By Brandon Byrne, Staff Writer
POLITICS: Trump’s questionable decision to fire Federal Bureau of Investigation (FBI) Director James Comey seems like a Watergate level scandal.
Trump’s termination of Comey came abruptly and was seemingly random. Trump claims that the FBI was in “turmoil” for a long time and there was a legitimate pretense leading to his termination. However, since Comey led the Russian investigation, critics assert that Comey’s termination was a scandalous move comparable to Richard Nixon’s Saturday Night Massacre. Nixon went down in flames as he fired almost everyone involved with investigation of his involvement with the Watergate break-in. Trump is starting to form a similar pattern as he continues to fire people heavily involved in the investigation of his connection to Russia.
The media was quick to challenge the grounds on which Trump fired Comey; Trump’s rebuttal was that Comey was losing popularity in the FBI, and the Department of Justice recommended his firing. However, depending on which days one watched the news, they may have heard different “official” reasons for Comey’s termination. On May 9, Trump’s administration announced that Comey was fired because of the way he handled the Clinton Administration and based on recommendations from the Department of Justice. In an interview with Lester Holt in days following, Trump changed his story claiming he “was going to fire [Comey] regardless of recommendation.” More recently, Trump added new reasons for Comey’s termination that are related to “grandstanding and politicizing the investigation into Russia’s actions,” according to a statement issued by the White House. Trump’s reasons for firing Comey have become muddled due to how many times he has changed his story. His reasons are unreliable when there may be other clear personal motives for Trump to fire Comey such as his instigation of Trump’s involvement with Russia.
Trump asserted that Comey’s termination was justified because many FBI agents dissented against Director Comey. Once again, Trump is spewing partial truths at best considering Deputy Director Andre McGabe, who is filling in Comey’s position, was taken aback by his termination claiming that “a majority of FBI agents felt it was an honor to work with Comey.” He went on to mention that only a small portion of agents disliked Comey as a director.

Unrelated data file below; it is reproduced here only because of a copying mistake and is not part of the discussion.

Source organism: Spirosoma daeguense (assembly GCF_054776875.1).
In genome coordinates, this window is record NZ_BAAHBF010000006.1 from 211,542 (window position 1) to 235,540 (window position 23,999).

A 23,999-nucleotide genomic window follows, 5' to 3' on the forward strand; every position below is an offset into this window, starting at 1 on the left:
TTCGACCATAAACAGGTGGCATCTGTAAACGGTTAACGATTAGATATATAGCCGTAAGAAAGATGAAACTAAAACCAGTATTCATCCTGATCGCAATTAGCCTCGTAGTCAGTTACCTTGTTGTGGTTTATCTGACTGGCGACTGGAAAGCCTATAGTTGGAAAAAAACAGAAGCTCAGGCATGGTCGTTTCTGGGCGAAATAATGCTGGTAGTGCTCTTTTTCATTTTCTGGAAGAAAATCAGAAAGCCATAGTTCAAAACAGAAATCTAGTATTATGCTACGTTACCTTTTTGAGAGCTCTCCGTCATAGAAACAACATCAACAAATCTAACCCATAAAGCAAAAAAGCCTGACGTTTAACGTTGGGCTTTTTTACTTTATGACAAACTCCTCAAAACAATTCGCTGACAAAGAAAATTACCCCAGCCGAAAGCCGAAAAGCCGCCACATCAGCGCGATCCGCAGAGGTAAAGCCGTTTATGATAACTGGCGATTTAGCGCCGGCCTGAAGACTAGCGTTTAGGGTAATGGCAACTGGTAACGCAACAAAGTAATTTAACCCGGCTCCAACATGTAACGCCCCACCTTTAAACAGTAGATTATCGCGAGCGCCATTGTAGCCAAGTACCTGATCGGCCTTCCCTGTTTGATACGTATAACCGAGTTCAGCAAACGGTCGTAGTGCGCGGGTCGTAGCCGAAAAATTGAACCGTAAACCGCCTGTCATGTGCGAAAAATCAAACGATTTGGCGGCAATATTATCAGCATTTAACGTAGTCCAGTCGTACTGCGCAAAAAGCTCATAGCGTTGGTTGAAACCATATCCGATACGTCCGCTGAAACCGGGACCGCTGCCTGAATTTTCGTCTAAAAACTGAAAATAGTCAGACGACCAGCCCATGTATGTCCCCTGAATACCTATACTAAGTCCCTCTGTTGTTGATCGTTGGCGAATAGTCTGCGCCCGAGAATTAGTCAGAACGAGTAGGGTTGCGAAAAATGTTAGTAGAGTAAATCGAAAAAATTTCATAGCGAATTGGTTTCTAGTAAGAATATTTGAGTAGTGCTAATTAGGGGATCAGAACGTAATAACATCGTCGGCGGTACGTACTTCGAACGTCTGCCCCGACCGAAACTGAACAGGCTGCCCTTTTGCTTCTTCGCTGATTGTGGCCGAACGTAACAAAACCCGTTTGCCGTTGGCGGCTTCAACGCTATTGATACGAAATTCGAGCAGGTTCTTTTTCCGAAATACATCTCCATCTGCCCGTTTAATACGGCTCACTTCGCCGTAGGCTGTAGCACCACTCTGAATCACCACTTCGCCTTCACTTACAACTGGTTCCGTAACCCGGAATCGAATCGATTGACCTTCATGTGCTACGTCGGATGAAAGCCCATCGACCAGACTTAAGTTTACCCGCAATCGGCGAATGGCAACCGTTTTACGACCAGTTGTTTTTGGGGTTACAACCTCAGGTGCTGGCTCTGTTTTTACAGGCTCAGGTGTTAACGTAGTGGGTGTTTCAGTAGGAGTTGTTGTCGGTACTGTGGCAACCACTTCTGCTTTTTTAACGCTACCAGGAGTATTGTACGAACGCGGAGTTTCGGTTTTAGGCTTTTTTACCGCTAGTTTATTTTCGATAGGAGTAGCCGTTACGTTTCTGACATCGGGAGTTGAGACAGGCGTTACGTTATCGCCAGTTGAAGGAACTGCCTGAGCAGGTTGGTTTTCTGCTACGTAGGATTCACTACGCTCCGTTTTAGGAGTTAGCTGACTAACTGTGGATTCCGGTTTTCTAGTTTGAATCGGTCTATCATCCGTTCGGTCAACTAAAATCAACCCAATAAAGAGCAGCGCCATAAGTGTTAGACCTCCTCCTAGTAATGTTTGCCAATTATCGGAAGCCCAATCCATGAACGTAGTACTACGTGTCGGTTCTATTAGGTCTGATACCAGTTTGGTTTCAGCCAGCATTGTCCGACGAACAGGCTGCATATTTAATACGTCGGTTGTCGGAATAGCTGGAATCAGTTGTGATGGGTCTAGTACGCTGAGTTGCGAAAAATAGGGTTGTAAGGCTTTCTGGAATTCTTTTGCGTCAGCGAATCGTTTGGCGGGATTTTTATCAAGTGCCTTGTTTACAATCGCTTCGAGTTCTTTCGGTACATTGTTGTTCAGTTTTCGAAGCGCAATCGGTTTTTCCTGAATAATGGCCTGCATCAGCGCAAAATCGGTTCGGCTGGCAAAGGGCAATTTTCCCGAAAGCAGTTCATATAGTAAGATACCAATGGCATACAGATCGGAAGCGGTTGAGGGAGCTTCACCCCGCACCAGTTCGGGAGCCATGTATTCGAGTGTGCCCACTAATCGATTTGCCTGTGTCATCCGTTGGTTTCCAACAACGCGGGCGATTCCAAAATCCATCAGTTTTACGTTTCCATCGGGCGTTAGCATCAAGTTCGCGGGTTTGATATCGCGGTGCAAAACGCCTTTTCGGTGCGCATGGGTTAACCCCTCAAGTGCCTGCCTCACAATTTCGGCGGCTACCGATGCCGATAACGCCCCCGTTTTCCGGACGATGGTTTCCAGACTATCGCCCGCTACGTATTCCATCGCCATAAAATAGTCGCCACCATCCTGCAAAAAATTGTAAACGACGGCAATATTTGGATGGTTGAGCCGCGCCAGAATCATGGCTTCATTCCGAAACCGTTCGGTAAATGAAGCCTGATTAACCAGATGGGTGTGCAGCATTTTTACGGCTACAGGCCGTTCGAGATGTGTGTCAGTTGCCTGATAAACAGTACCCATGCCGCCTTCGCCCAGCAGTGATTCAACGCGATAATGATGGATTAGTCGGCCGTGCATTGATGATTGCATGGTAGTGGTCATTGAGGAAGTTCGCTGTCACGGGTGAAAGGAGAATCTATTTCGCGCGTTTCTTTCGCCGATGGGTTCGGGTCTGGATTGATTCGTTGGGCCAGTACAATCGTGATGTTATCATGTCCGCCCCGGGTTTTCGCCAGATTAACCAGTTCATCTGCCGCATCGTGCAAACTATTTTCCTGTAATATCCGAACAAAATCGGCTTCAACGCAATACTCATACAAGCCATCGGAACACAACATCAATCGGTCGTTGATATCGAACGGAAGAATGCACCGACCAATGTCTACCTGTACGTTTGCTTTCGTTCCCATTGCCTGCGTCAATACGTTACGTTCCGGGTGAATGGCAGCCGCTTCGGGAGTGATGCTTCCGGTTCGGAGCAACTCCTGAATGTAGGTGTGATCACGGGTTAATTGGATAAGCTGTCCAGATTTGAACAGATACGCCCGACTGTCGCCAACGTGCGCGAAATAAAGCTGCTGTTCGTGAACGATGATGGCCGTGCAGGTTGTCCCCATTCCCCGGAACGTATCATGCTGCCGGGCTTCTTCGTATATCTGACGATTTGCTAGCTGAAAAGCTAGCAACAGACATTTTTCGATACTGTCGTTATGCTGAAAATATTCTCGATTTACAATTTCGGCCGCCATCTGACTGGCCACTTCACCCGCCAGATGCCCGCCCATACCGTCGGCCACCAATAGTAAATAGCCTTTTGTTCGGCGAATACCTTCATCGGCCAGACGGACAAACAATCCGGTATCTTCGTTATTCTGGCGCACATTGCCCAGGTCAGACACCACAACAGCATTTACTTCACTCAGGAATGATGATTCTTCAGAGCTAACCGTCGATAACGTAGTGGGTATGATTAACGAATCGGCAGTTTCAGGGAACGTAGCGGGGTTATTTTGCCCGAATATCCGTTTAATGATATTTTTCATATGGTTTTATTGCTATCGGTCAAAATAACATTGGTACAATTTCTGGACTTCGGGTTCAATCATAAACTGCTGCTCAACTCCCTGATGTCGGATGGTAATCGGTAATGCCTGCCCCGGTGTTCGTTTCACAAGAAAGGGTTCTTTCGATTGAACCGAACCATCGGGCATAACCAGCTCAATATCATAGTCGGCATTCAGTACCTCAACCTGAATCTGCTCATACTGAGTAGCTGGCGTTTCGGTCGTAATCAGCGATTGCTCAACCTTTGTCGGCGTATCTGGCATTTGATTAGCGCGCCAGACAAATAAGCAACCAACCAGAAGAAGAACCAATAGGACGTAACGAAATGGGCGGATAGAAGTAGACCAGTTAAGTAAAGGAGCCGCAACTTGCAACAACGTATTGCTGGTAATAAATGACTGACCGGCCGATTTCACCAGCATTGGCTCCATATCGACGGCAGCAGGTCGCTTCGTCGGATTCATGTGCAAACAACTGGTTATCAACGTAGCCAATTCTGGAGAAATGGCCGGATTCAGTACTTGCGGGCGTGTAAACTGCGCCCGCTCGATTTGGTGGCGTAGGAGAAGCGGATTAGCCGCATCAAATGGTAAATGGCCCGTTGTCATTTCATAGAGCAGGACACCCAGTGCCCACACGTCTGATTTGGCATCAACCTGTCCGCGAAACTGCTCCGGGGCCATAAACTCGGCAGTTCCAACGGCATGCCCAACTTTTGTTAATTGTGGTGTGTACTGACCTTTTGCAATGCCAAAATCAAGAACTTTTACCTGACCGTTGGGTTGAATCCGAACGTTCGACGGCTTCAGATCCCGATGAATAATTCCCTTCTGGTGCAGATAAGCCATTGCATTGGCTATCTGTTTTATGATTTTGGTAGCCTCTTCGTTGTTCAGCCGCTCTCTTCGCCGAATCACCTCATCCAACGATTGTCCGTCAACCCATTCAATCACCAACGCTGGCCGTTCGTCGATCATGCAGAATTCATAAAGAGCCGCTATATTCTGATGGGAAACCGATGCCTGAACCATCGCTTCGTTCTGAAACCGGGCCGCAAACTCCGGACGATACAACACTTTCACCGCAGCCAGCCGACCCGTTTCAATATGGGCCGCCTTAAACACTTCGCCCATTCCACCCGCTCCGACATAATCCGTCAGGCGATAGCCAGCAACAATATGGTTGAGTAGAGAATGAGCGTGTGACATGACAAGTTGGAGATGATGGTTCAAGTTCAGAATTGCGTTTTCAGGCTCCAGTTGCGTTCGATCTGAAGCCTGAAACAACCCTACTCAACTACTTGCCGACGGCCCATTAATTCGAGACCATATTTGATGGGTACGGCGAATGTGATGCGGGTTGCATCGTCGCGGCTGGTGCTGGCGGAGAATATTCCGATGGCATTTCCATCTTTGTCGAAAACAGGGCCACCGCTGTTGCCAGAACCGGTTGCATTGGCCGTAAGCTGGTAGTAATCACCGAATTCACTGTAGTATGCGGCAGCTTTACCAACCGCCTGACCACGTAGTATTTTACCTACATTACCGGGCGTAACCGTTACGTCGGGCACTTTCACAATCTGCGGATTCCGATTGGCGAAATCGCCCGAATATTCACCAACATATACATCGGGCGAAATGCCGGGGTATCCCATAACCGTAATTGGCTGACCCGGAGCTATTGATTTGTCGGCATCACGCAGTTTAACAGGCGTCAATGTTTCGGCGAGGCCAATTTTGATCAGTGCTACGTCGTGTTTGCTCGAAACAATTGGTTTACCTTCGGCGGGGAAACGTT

The Trump Administration may have “acted based on the clear recommendations of both Deputy Attorney General Rod Rosenstein and Attorney General Jeff Sessions” according to a statement they issued. However, without any tangible pieces of evidence to show that Comey was a poor leader, taking action solely from recommendations does not justify Comey’s termination. “It is essential that we find new leadership for the FBI that restores public trust and confidence in its vital law enforcement mission,” Trump said. Comey has not done anything to lose public trust; that is why his dismissal came as a shock to everyone, according to McGabe. He was respected by both sides of the aisle when he was voted into the Senate by a wide margin of 88 votes.
Trump has developed a pattern of firing people involved with his investigation, such as Deputy Attorney General Sally Yates and New York U.S. Attorney Preet Bharara. Comey’s termination may be a continuation of that pattern, with the former director being the lead investigator of Trump’s Russian connections. One should expect Trump to replace Comey with a loyal subject that will close the investigation of his possible Russian ties.